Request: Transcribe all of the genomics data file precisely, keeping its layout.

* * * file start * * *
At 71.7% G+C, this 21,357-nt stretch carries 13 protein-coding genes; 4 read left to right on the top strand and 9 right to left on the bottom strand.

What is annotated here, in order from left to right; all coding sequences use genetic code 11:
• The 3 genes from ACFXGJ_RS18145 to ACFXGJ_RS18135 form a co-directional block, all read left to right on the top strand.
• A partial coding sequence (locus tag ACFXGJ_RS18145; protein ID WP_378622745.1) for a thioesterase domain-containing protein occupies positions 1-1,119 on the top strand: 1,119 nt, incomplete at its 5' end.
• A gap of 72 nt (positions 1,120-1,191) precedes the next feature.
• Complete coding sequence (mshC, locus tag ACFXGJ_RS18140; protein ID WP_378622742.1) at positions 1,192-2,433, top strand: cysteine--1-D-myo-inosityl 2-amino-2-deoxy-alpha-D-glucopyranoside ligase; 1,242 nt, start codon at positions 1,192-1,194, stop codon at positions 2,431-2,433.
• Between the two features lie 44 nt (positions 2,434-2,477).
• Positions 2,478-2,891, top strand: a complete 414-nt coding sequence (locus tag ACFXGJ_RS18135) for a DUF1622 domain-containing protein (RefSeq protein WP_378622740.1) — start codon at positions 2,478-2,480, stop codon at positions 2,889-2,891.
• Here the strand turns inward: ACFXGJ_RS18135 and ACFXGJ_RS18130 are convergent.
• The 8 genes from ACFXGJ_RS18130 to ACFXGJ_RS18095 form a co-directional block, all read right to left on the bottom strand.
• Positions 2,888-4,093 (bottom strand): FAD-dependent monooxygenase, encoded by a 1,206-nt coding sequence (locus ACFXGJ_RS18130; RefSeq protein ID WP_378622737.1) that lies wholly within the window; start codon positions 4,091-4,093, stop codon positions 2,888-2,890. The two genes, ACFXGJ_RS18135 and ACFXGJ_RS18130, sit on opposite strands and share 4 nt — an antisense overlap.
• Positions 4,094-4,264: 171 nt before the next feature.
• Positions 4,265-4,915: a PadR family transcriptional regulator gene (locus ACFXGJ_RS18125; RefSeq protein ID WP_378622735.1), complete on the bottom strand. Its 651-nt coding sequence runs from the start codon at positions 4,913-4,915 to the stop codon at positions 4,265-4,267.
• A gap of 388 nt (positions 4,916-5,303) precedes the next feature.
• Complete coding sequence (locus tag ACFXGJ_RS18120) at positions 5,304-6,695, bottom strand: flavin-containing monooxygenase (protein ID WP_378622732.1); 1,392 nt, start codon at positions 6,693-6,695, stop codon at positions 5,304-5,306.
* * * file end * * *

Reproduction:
At 71.7% G+C, this 21,357-nt stretch carries 13 protein-coding genes; 4 read left to right on the top strand and 9 right to left on the bottom strand.

What is annotated here, in order from left to right; all coding sequences use genetic code 11:
• The 3 genes from ACFXGJ_RS18145 to ACFXGJ_RS18135 form a co-directional block, all read left to right on the top strand.
• A partial coding sequence (locus tag ACFXGJ_RS18145; protein ID WP_378622745.1) for a thioesterase domain-containing protein occupies positions 1-1,119 on the top strand: 1,119 nt, incomplete at its 5' end.
• A gap of 72 nt (positions 1,120-1,191) precedes the next feature.
• Complete coding sequence (mshC, locus tag ACFXGJ_RS18140; protein ID WP_378622742.1) at positions 1,192-2,433, top strand: cysteine--1-D-myo-inosityl 2-amino-2-deoxy-alpha-D-glucopyranoside ligase; 1,242 nt, start codon at positions 1,192-1,194, stop codon at positions 2,431-2,433.
• Between the two features lie 44 nt (positions 2,434-2,477).
• Positions 2,478-2,891, top strand: a complete 414-nt coding sequence (locus tag ACFXGJ_RS18135) for a DUF1622 domain-containing protein (RefSeq protein WP_378622740.1) — start codon at positions 2,478-2,480, stop codon at positions 2,889-2,891.
• Here the strand turns inward: ACFXGJ_RS18135 and ACFXGJ_RS18130 are convergent.
• The 8 genes from ACFXGJ_RS18130 to ACFXGJ_RS18095 form a co-directional block, all read right to left on the bottom strand.
• Positions 2,888-4,093 (bottom strand): FAD-dependent monooxygenase, encoded by a 1,206-nt coding sequence (locus ACFXGJ_RS18130; RefSeq protein ID WP_378622737.1) that lies wholly within the window; start codon positions 4,091-4,093, stop codon positions 2,888-2,890. The two genes, ACFXGJ_RS18135 and ACFXGJ_RS18130, sit on opposite strands and share 4 nt — an antisense overlap.
• Positions 4,094-4,264: 171 nt before the next feature.
• Positions 4,265-4,915: a PadR family transcriptional regulator gene (locus ACFXGJ_RS18125; RefSeq protein ID WP_378622735.1), complete on the bottom strand. Its 651-nt coding sequence runs from the start codon at positions 4,913-4,915 to the stop codon at positions 4,265-4,267.
• A gap of 388 nt (positions 4,916-5,303) precedes the next feature.
• Complete coding sequence (locus tag ACFXGJ_RS18120) at positions 5,304-6,695, bottom strand: flavin-containing monooxygenase (protein ID WP_378622732.1); 1,392 nt, start codon at positions 6,693-6,695, stop codon at positions 5,304-5,306.